We already knew that the city of Moscow is saturated with CCTV cameras, but we've only just learned the extent that the city is able to conduct surveillance on its citizens. NTechLab is a bold Russian company that is at the forefront of the most talked about technology around, facial recognition. Their app, FindFace, which can track everyone on VKontakte, the Russian equivalent of Twitter, based on their profile, caused an outcry in and outside Russia after it was used to to identify and harass sex workers and porn actresses through their personal profiles. Later, the company launched an emotion-reading recognition system, re-igniting concerns over the citizens' privacy and personal data. Despite rumours, nobody really knew who's using this state-of-the-art technology as NTechLab doesn't disclose the identity of their clients.
Thousands of attendees of the 2017 Champions League final in Cardiff, Wales were mistakenly identified as potential criminals by facial recognition technology used by local law enforcement. According to the Guardian, the South Wales police scanned the crowd of more than 170,000 people who traveled to the nation's capital for the soccer match between Real Madrid and Juventus. The cameras identified 2,470 people as criminals. Having that many potential lawbreakers in attendance might make sense if the event was, say, a convict convention, but seems pretty high for a soccer match. As it turned out, the cameras were a little overly-aggressive in trying to spot some bad guys.
Facial recognition software used by the UK's biggest police force has returned false positives in more than 98 per cent of alerts generated, The Independent can reveal, with the country's biometrics regulator calling it "not yet fit for use". The Metropolitan Police's system has produced 104 alerts of which only two were later confirmed to be positive matches, a freedom of information request showed. In its response the force said it did not consider the inaccurate matches "false positives" because alerts were checked a second time after they occurred. Facial recognition technology scans people in a video feed and compares their images to pictures stored in a reference library or watch list. It has been used at large events like the Notting Hill Carnival and a Six Nations Rugby match.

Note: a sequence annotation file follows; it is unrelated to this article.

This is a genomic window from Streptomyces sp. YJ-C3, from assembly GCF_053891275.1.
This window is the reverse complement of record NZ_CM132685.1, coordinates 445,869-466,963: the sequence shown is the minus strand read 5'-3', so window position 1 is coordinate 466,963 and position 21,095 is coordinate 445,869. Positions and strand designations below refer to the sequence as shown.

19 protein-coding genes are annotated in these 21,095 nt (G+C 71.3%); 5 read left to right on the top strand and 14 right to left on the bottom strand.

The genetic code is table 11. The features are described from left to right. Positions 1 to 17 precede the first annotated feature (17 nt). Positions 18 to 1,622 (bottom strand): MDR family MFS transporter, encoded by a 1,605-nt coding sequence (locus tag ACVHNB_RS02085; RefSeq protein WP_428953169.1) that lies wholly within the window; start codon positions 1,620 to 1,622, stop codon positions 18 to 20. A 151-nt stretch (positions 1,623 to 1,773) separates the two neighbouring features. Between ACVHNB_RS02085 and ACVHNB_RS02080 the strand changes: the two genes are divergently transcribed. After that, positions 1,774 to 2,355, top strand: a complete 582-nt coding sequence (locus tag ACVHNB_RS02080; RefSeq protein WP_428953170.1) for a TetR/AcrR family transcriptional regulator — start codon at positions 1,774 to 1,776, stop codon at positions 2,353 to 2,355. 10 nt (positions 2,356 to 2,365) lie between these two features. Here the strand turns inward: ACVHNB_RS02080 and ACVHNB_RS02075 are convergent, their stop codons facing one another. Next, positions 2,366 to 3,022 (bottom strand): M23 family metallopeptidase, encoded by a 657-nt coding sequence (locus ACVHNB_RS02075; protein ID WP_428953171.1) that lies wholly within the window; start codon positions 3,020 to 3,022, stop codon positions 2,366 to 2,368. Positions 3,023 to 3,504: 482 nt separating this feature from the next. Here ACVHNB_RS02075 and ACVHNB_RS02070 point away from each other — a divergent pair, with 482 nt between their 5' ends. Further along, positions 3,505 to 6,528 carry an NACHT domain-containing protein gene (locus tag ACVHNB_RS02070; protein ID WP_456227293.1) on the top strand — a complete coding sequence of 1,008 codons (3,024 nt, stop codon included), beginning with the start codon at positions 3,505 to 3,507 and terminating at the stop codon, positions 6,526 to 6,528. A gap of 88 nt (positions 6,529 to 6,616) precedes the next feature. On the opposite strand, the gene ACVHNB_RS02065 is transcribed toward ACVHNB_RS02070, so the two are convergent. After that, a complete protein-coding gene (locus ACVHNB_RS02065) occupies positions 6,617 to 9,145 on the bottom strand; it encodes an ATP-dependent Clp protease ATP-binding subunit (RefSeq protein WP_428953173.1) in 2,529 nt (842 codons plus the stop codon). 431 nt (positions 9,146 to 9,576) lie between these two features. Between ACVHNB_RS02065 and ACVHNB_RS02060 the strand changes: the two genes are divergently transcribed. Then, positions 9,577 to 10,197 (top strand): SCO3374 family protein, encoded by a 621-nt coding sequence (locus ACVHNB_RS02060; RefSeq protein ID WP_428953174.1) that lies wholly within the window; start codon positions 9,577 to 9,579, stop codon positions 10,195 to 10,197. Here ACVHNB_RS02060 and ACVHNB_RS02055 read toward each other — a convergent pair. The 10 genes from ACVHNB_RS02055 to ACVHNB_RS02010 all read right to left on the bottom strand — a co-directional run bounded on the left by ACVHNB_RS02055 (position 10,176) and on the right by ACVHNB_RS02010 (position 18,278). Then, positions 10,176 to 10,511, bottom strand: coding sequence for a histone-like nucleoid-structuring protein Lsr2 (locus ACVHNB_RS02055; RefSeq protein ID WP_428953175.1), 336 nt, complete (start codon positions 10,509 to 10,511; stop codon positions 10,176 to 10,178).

"V for Vendetta" masks are a typical feature of many political protests since the eponymous dystopian movie came out in 2005 -- but what if facial recognition technology was able to identify the face behind the mask? SEE ALSO: Why the iPhone 8's facial recognition could be a privacy disaster We're not there yet, but researchers are slowly and steadily making highly-controversial steps in this direction. Academics from Cambridge University, India's National Institute of Technology, and the Indian Institute of Science used deep learning and a dataset of pictures of people in disguise to try to identify masked faces with an acceptable level of reliability. The research, published on the preprint server arXiv and shared in an AI newsletter, went viral after prominent academic and sociologist Zeynep Tufekci shared it on Twitter. Stressing that the paper "isn't that great", Tufekci nonetheless points out that it's the direction that's worrying, as oppressive and authoritarian states could use the tool to stifle dissent and expose anonymous protesters.
How would you feel being watched, tracked and identified by facial recognition cameras everywhere you go? Facial recognition cameras are now creeping onto the streets of Britain and the U.S., yet most people aren't even aware. As we walk around, our faces could be scanned and subjected to a digital police line up we don't even know about. There are over 6 million surveillance cameras in the U.K. – more per citizen than any other country in the world, except China. In the U.K., biometric photos are taken and stored of people whose faces match with criminals – even if the match is incorrect. As director of the U.K. civil liberties group Big Brother Watch, I have been investigating the U.K. police's "trials" of live facial recognition surveillance for several years.